I took a traditionally PT job out of school and hated it. I almost left the profession but then discovered social media and an awesome dude name Perry Nickelston (@stopchasingpain) who would become my self-appointed mentor. I wound up taking a RockTape course simply because he was teaching it, totally fell in love with the content and their approach to movement.
I inquired about becoming an instructor, found myself in the right place at the right time, and fast forward about 2 years, I'm living the life I always wanted. I've always wanted to be an educator, and RockTape provide me with that platform. And honestly, this is just the beginning. Social media has absolutely played a HUGE role in this, allowing me to connect with providers and individuals around the world.
Each day things continue to unfold and reveal themselves to me. I've found myself receiving clinical inquires, but even more questions relating to creating new lifestyles and finding happiness. I continue to take it day by day, and the most incredible part is that after a few months, the view is completely new, and it's incredible.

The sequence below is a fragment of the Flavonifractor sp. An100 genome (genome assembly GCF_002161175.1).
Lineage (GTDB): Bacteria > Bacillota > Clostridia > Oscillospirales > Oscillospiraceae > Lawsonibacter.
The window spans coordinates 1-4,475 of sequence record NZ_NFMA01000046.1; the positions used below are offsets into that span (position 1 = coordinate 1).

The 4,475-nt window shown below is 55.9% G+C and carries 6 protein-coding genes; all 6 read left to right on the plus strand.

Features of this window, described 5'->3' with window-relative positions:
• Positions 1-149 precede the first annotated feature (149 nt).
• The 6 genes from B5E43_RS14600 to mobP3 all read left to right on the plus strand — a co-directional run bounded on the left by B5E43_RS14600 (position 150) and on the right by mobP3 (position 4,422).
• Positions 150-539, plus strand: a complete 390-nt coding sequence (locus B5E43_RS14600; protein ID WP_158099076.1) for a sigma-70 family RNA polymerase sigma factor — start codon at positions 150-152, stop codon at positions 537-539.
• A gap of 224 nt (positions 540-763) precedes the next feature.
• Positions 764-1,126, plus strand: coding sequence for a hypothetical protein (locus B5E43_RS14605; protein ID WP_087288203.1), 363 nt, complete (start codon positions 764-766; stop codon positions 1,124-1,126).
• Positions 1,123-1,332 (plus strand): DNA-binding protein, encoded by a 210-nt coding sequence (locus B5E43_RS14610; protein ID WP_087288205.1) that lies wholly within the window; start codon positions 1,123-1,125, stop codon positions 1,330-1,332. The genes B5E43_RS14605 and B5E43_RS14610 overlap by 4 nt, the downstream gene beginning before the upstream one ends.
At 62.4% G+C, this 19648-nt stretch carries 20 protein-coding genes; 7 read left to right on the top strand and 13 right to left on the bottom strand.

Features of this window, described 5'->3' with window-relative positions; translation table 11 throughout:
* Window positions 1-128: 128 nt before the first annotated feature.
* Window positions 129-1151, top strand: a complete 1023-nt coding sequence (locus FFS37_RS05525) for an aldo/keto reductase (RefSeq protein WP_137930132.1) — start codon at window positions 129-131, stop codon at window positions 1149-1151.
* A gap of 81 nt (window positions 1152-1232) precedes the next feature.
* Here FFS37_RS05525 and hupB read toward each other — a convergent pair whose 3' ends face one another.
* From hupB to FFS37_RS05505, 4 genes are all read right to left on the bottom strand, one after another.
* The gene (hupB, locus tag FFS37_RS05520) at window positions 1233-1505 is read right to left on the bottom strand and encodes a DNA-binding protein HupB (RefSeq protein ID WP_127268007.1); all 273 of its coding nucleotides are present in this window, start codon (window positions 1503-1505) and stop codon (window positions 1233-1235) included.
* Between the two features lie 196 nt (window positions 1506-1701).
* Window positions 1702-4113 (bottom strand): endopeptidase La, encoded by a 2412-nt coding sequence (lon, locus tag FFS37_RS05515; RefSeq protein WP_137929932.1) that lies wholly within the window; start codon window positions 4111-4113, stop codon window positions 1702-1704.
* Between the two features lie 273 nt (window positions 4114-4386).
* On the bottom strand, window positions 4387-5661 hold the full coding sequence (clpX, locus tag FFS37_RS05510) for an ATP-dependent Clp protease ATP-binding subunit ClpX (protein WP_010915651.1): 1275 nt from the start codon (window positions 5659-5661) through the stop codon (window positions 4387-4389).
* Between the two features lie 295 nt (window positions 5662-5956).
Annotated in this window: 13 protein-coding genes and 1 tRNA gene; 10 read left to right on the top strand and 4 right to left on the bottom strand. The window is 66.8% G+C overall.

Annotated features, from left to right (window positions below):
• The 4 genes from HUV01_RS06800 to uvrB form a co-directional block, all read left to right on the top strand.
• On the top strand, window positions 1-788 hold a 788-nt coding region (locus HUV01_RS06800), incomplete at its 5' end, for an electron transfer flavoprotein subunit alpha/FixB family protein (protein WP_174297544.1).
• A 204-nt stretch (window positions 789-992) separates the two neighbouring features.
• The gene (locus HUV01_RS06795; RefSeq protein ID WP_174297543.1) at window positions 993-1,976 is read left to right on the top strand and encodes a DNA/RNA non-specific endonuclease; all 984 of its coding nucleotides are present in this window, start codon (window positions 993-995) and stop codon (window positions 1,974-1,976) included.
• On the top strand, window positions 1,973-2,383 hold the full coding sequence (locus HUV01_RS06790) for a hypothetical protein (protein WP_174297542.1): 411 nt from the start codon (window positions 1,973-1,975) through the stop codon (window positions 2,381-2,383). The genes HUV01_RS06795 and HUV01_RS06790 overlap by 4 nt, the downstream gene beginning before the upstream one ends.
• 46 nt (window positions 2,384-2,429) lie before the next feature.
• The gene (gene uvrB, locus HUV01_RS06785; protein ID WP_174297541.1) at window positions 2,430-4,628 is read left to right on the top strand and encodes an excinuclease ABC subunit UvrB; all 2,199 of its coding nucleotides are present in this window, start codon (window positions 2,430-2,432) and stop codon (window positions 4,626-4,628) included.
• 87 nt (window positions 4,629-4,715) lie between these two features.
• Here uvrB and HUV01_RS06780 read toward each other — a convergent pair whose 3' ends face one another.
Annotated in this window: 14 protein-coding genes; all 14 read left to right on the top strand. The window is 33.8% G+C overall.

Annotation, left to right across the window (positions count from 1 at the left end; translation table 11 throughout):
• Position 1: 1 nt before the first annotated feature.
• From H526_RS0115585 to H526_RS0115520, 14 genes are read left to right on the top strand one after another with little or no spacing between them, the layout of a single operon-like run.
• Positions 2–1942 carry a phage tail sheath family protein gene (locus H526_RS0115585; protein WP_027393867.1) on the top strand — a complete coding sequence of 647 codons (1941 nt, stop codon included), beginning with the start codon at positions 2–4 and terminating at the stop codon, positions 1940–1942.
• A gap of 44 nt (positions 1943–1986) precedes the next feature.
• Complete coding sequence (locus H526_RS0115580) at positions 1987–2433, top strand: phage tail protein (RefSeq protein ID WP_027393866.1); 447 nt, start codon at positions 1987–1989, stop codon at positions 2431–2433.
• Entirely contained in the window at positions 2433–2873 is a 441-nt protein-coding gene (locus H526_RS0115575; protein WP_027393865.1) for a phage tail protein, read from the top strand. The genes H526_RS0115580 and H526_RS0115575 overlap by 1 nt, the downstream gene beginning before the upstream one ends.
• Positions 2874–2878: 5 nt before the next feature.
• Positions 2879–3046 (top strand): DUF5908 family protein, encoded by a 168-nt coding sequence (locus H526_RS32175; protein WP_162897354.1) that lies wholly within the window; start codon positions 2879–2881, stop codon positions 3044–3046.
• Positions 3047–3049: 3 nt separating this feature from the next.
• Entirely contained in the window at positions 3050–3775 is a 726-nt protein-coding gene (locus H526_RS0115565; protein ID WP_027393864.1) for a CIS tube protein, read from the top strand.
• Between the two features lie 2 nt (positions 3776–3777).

How do you incorporate movement into your daily lifestyle?
Movement is EVERYTHING.
CrossFit has become a huge part of my life, and I go to the box about 5-6x a week if I'm not traveling for work. If I am traveling for work then I do my best to drop in to a local box, which is honestly one of the coolest parts about traveling.
If I'm at home and CrossFit isn't an option (or if I just need a break), then you can be certain I'm taking advantage of that SoCal weather, hiking, biking, or chilling at the beach. Movement is life, and I make certain to find a way to bring it in to my day-to-day, be it a CrossFit WOD or just some simple mobility work in my living room.
Where would be a good starting point for someone who is looking to add more movements into their life like what you do?
I think one of the biggest problems today is that people are so detached from themselves and their experiences that they can't every truly learn and grow from them.